so increased that he had taken to his hammock, and only breathed a wish that he might see his wife before he died. He had been helped on deck as we came up the river, and 210 was now leaning against the shrouds, with a countenance so wasted, so pale, so ghastly, that it was no wonder even the eye of affection did not recognize him. But at the sound of his voice her eye darted on his features; it read, at once, a whole volume of sorrow; she clasped her hands, uttered a faint 215 shriek, and stood wringing them in silent agony.
All now was hurry and bustle, the meetings of acquaintances, the greetings of friends, the consultations of men of business. I alone was solitary and idle. I had no friend to meet, no cheering to receive. I stepped upon the land of 220 my forefathers, but felt that I was a stranger in the land.
SUGGESTIONS OF TOPICS OF INQUIRY.
What is the gulf that a voyage interposes between us and our homes? What words describe it?
"Whither he may be driven" (line 34). Why is whither better than where? Which of them means to what place? Which of them means at or in what place?
"I said that at sea all is vacancy" (line 38). Quote any previous passage containing this idea.
What were some of the amusements of the voyage? Day-dreaming? Looking down "on the monsters of the deep at their uncouth gambols"? Watching a distant sail? Contemplating the object seen at a distance, the mast of a wrecked ship? Story-telling? Any other?
"Expectation, anxiety, dread, despair" (lines 93, 94). Which expresses the strongest feeling? How are the words arranged? Define a climax.
What "has brought the ends of the earth into communion"? How? Narrate in your own words the captain's story. Point out the most pathetic expressions in it.
What does Irving say of the ship during the storm?
Explain "how she seems to lord it over the deep!" Contrast that with
the description of her course during the storm.
What were objects of interest as the ship approached the shore?
At what point did they land?
Describe the crowd on the pier.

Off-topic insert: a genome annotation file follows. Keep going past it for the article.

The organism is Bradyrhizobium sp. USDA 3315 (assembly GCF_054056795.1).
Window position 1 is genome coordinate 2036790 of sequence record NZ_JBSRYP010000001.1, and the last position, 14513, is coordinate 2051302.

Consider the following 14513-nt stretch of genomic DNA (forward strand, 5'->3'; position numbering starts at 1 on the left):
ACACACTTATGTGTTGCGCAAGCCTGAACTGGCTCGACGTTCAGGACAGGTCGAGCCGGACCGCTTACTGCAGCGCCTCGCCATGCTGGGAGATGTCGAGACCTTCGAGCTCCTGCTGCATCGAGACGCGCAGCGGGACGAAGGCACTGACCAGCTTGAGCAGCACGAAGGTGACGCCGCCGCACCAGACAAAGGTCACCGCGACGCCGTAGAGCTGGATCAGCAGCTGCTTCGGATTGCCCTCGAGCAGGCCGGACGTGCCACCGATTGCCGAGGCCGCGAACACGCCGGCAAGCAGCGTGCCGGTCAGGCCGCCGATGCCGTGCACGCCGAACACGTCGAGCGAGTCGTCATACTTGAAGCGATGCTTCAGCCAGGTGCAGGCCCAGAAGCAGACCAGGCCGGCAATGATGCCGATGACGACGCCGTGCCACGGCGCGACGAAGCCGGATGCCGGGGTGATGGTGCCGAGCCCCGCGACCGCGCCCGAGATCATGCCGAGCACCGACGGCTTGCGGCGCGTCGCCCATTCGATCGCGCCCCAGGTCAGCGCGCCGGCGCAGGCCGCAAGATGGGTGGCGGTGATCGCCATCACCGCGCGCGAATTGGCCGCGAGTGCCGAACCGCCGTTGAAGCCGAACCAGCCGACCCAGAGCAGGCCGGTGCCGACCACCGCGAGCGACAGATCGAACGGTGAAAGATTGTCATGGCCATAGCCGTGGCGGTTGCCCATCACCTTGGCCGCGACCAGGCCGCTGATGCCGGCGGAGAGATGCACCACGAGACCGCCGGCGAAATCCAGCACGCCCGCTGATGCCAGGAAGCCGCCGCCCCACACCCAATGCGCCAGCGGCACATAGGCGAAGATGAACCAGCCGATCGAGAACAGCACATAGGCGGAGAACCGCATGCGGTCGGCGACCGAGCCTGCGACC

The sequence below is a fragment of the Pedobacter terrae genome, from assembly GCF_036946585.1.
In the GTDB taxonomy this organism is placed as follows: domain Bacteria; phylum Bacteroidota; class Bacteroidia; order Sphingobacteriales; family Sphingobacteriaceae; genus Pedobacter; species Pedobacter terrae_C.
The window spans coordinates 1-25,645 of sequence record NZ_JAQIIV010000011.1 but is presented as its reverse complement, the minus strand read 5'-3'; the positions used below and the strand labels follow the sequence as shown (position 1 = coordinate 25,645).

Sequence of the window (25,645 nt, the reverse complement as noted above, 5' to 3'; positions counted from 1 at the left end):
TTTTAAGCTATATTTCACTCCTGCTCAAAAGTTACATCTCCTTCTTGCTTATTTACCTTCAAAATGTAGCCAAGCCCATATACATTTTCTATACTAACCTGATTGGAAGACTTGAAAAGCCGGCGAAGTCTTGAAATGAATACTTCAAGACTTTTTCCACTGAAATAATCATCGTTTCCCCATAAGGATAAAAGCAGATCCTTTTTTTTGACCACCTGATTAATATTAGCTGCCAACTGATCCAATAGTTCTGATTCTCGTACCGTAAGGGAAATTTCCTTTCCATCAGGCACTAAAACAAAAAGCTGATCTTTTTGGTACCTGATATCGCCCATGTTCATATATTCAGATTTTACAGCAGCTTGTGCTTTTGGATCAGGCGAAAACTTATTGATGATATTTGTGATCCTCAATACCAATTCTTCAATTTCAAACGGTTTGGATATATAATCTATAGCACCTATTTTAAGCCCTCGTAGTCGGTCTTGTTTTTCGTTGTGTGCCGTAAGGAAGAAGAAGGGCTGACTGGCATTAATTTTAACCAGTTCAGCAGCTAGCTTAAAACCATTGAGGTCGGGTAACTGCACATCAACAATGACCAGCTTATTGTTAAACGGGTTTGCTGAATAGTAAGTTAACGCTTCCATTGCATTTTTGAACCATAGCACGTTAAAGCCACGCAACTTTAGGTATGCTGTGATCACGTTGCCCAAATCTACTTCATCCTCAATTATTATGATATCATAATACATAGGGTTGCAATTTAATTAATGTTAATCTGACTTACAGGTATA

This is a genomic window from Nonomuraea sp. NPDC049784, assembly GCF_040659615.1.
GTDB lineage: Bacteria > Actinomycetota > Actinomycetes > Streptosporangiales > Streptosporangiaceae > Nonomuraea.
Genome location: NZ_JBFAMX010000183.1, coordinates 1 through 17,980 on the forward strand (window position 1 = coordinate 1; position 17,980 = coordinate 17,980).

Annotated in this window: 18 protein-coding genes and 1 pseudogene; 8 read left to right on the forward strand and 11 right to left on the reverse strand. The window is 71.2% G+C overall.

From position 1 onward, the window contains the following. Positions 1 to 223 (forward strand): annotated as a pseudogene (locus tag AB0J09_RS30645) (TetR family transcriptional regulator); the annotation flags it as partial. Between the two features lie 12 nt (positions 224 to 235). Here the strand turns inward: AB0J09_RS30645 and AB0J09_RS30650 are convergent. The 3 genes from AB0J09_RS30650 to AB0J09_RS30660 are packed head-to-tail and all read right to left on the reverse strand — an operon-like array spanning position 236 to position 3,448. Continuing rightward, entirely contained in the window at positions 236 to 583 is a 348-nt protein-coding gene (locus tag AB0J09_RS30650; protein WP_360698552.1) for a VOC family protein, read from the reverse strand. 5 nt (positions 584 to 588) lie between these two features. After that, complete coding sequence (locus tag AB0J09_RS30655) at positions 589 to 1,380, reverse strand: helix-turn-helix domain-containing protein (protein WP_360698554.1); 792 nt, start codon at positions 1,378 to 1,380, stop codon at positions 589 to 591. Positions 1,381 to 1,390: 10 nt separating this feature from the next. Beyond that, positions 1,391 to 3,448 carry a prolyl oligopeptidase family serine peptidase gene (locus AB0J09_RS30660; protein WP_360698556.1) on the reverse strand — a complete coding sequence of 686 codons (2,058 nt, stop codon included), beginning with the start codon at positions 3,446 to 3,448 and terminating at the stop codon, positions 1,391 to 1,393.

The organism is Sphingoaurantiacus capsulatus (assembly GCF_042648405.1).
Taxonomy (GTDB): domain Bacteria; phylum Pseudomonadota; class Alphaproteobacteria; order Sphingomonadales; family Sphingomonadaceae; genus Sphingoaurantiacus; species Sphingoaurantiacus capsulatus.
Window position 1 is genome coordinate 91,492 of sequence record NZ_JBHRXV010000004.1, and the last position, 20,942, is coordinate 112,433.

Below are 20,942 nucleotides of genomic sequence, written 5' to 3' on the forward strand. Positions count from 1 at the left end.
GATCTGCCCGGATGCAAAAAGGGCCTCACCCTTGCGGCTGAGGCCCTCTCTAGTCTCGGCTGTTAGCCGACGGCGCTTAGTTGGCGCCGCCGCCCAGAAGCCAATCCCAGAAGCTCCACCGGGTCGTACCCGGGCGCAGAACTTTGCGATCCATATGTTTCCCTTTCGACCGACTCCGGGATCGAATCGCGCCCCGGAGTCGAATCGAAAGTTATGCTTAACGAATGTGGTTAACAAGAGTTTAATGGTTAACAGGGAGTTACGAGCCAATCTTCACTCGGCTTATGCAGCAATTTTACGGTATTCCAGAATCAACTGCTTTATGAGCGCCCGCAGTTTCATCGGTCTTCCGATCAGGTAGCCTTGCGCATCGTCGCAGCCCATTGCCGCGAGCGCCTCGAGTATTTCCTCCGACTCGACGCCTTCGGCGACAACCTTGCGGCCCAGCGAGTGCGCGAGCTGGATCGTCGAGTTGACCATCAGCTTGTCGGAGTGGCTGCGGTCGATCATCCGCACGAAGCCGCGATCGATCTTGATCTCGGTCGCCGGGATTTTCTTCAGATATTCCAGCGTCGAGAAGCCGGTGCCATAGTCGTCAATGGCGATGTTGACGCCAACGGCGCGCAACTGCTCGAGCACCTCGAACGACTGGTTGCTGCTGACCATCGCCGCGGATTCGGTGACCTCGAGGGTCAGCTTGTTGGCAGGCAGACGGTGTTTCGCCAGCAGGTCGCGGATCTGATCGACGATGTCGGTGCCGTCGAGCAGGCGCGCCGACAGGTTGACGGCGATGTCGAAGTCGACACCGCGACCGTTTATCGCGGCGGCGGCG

Who was the most important person there?
What pathetic incident is told?
"I stepped upon the land of my forefathers." Who? Why land of my forefathers?
Express the idea of the last sentence in other words.
Select nautical words or phrases in this sketch.
Was the voyage made in a steamer or in a sailing vessel? Give reasons for the answer.
What is the general character of this sketch? Description?
Commit to memory the paragraph beginning, "We one day descried some shapeless object," etc.
Select and commit to memory any other passage in the piece. Give your reason for your selection.
What is the simple subject in the first sentence in this sketch? The entire subject?
GUIDE FOR ANALYSIS OF SENTENCES.
How many clauses ?
Kinds? (Dependent and independent, stating the number of each.)
State the kind of each dependent clause, and tell what each modifies. (Dependent clauses are equivalent to some part of speech; hence we have Noun clauses, Adjective clauses, and Adverbial clauses.)
Modifiers of the subject?
Modifiers of the predicate?
Analyze clauses not already analyzed.
"When I behold, with deep astonishment,
Could not content nor quench their appetites.
Life is a frost of cold felicitie,
And death the thaw of all our vanitie."
CHRISTOLERO'S Epigrams, by T. B. 1598.
ON one of those sober and rather melancholy days, in the latter part of autumn, when the shadows of morning and evening almost mingle together, and throw a gloom over the decline of the year, I passed several hours in rambling about Westminster Abbey. There was something congenial to the season in the mournful magnificence of the old pile; and as I passed its threshold, it seemed like stepping back into the regions of antiquity, and losing myself among the shades of former
5. Minster (A.-S. minstre or mynster; Low Lat. monasterium). In Germany and in England this title is given to several large cathedrals or cathedral churches; as, York Minster, the Minster of Strasburg, etc. It is also found in the names of places which owe their origin to a monastery; as, Westminster, the minster or monastery of the West. Westminster is a city and borough, and forms the west portion of London. Westminster Abbey is in the form of a Latin cross; it is 511 feet long by 203 wide across the transepts. For the word abbey see p. 8, line 155.